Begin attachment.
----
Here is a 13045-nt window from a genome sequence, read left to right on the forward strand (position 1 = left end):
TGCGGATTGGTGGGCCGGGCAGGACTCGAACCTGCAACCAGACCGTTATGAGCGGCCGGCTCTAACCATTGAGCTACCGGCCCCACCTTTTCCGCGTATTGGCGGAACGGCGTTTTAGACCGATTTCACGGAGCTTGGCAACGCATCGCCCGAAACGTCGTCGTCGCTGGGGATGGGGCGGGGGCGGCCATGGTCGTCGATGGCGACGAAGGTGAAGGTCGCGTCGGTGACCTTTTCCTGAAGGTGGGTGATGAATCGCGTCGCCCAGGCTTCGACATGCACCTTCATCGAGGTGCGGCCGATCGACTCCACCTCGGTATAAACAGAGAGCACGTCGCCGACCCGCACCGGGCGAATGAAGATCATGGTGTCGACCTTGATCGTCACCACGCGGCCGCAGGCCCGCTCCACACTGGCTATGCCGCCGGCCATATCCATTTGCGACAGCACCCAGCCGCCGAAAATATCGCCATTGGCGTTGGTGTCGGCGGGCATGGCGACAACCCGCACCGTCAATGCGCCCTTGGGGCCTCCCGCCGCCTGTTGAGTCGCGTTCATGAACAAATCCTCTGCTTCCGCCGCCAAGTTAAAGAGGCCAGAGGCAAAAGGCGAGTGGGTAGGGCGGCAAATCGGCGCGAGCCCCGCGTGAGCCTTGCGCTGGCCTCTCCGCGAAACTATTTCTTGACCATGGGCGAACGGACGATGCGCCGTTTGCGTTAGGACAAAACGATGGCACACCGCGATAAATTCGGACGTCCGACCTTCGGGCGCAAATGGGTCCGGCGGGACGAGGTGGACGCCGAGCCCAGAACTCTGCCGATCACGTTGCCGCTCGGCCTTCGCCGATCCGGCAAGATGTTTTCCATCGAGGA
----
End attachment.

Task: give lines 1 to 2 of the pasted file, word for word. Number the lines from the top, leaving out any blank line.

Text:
Here is a 13045-nt window from a genome sequence, read left to right on the forward strand (position 1 = left end):
TGCGGATTGGTGGGCCGGGCAGGACTCGAACCTGCAACCAGACCGTTATGAGCGGCCGGCTCTAACCATTGAGCTACCGGCCCCACCTTTTCCGCGTATTGGCGGAACGGCGTTTTAGACCGATTTCACGGAGCTTGGCAACGCATCGCCCGAAACGTCGTCGTCGCTGGGGATGGGGCGGGGGCGGCCATGGTCGTCGATGGCGACGAAGGTGAAGGTCGCGTCGGTGACCTTTTCCTGAAGGTGGGTGATGAATCGCGTCGCCCAGGCTTCGACATGCACCTTCATCGAGGTGCGGCCGATCGACTCCACCTCGGTATAAACAGAGAGCACGTCGCCGACCCGCACCGGGCGAATGAAGATCATGGTGTCGACCTTGATCGTCACCACGCGGCCGCAGGCCCGCTCCACACTGGCTATGCCGCCGGCCATATCCATTTGCGACAGCACCCAGCCGCCGAAAATATCGCCATTGGCGTTGGTGTCGGCGGGCATGGCGACAACCCGCACCGTCAATGCGCCCTTGGGGCCTCCCGCCGCCTGTTGAGTCGCGTTCATGAACAAATCCTCTGCTTCCGCCGCCAAGTTAAAGAGGCCAGAGGCAAAAGGCGAGTGGGTAGGGCGGCAAATCGGCGCGAGCCCCGCGTGAGCCTTGCGCTGGCCTCTCCGCGAAACTATTTCTTGACCATGGGCGAACGGACGATGCGCCGTTTGCGTTAGGACAAAACGATGGCACACCGCGATAAATTCGGACGTCCGACCTTCGGGCGCAAATGGGTCCGGCGGGACGAGGTGGACGCCGAGCCCAGAACTCTGCCGATCACGTTGCCGCTCGGCCTTCGCCGATCCGGCAAGATGTTTTCCATCGAGGA